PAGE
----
The Default Strategy Under the FSIA

The Third Circuit last week denied a petition for writ of mandamus in In re Abdulla, No. 14-1244, 2014 WL 594347 (3d Cir. Feb. 18, 2014).  The procedural posture of the Abdulla case was unusual.  The foreign state, despite being served, decided not to appear in the litigation.  As a result, the district court proceeded under 28 U.S.C. section 1608(e), and its decision provides an interesting perspective on default proceedings under the FSIA.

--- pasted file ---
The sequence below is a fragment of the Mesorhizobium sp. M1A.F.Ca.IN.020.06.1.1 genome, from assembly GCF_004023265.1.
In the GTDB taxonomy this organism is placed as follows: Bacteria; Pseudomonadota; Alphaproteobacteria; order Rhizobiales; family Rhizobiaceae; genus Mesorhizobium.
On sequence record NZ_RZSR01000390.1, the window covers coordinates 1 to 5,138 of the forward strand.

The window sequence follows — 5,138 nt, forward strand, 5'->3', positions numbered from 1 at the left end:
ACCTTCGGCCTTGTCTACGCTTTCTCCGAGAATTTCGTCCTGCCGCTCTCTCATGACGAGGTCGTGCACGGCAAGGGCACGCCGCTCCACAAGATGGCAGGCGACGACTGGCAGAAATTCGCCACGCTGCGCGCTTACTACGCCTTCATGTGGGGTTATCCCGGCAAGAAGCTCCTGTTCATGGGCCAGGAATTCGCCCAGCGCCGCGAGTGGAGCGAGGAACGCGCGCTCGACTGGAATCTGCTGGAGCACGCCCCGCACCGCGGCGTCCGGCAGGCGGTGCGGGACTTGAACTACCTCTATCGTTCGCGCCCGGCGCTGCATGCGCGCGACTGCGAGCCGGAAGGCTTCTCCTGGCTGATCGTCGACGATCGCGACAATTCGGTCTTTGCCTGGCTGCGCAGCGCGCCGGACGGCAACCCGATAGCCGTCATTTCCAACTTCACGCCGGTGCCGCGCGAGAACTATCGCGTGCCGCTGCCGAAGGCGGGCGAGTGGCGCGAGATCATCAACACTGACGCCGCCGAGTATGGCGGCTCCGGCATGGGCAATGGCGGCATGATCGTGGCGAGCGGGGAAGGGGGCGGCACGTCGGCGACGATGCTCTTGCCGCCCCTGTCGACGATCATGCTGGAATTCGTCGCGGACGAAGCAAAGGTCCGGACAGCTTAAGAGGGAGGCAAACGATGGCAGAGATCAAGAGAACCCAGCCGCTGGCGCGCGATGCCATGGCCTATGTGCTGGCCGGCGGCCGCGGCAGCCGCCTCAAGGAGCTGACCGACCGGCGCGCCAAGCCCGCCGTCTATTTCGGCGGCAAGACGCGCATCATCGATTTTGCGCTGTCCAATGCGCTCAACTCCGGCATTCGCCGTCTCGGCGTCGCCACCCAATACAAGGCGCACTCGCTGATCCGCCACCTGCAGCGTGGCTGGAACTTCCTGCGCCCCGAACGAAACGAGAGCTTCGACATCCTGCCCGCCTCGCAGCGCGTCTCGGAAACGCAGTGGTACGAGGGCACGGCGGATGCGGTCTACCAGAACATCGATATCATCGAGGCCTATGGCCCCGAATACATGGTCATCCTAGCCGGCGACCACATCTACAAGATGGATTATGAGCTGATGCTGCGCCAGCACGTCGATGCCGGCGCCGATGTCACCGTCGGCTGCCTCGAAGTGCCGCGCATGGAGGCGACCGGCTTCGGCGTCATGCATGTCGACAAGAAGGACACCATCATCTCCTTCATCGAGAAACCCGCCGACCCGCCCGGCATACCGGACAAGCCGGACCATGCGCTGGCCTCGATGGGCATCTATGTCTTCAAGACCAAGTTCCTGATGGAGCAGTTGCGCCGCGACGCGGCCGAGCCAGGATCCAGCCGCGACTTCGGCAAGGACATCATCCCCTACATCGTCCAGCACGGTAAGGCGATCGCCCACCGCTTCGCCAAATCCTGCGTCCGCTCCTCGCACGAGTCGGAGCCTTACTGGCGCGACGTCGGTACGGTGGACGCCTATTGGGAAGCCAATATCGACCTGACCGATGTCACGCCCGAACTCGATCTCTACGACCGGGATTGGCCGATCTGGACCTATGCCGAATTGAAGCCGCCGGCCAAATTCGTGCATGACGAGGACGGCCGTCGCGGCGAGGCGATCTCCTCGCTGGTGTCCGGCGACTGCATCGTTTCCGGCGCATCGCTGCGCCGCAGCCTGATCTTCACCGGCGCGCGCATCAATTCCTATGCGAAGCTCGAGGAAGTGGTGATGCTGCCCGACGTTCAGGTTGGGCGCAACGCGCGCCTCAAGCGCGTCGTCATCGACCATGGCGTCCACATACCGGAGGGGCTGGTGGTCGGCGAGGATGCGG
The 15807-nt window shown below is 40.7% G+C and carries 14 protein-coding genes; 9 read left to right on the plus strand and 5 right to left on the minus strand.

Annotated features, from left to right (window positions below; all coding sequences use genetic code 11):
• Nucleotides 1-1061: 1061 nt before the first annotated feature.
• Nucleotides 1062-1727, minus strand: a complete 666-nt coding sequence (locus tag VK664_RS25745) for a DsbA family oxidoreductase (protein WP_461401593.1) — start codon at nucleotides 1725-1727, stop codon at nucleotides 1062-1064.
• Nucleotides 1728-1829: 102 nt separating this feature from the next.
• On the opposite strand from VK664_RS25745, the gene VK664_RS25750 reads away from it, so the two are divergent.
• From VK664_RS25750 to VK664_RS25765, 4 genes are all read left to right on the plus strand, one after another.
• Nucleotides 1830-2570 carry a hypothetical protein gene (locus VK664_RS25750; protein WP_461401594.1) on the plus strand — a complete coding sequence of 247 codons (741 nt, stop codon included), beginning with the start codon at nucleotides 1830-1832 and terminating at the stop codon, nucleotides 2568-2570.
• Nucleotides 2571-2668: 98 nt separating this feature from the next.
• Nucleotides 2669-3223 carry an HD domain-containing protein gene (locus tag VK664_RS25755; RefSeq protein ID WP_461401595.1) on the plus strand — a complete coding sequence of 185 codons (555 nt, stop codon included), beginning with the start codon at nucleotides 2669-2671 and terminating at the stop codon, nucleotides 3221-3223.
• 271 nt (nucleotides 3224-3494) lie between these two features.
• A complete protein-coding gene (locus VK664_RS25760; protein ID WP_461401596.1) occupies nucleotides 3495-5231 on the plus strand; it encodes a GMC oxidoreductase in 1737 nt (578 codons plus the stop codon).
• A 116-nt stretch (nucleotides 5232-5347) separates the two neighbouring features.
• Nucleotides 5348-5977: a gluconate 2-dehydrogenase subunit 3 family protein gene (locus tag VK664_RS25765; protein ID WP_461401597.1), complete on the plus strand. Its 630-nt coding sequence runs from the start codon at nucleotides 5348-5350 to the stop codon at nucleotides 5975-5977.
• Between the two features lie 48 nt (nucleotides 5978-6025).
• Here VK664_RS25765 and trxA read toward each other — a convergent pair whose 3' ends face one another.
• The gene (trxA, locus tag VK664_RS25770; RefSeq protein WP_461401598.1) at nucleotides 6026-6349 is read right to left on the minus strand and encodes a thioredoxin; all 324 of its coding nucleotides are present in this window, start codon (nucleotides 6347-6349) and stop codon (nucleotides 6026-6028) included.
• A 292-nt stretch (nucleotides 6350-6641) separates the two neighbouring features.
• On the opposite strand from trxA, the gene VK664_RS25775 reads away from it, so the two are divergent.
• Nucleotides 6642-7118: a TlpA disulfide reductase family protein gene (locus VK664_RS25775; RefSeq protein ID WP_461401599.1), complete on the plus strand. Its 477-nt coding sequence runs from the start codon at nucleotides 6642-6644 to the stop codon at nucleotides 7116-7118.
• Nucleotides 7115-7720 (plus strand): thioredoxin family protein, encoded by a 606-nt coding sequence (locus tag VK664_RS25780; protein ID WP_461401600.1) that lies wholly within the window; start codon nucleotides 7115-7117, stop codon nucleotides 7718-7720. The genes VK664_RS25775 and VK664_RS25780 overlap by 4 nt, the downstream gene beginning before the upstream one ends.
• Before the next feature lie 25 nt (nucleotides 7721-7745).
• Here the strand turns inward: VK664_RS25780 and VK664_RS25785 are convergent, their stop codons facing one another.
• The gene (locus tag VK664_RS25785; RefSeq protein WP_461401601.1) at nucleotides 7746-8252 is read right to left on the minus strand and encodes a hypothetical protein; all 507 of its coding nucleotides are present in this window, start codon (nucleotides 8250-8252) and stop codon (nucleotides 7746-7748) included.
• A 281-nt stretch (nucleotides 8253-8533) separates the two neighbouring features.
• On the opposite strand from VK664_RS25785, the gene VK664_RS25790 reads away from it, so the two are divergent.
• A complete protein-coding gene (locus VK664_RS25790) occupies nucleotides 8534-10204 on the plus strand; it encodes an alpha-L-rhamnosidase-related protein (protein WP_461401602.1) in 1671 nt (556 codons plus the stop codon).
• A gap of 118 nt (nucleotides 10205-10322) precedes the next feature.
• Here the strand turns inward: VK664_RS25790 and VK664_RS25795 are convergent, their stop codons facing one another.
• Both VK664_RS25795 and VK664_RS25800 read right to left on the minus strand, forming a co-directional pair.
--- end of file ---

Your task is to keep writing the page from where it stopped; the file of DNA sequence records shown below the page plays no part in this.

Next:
In the absence of the foreign state, the district court in Abdulla followed a two-step procedure.  First, the court determined whether the action –  which arose out of an alleged breach of contract by the Embassy of Iraq – satisfied the commercial activity exception to sovereign immunity.  Abdulla v. Embassy of Iraq, CIV.A. 12-2590, 2013 WL 4787225, at *1 (E.D. Pa. Sept. 9, 2013).  Examining the relevant facts and law – all without any briefing from the sovereign – the district court found that the action fell within the FSIA’s commercial activity exception.  In so holding, the district court noted that the plaintiff’s burden was to produce “some evidence that an exception to immunity applies,” but that the ultimate burden of persuasion remained with the foreign state.  Id. at *6.  The court also noted that the plaintiff “cannot be expected to produce evidence peculiarly within the possession of the defendant government,” thereby indicating that the court did not place a particularly high burden on the plaintiff with respect to a factual showing of jurisdiction.  Id. (citation omitted); cf. Recent Development: The D.C. Circuit’s Latest FSIA Decision.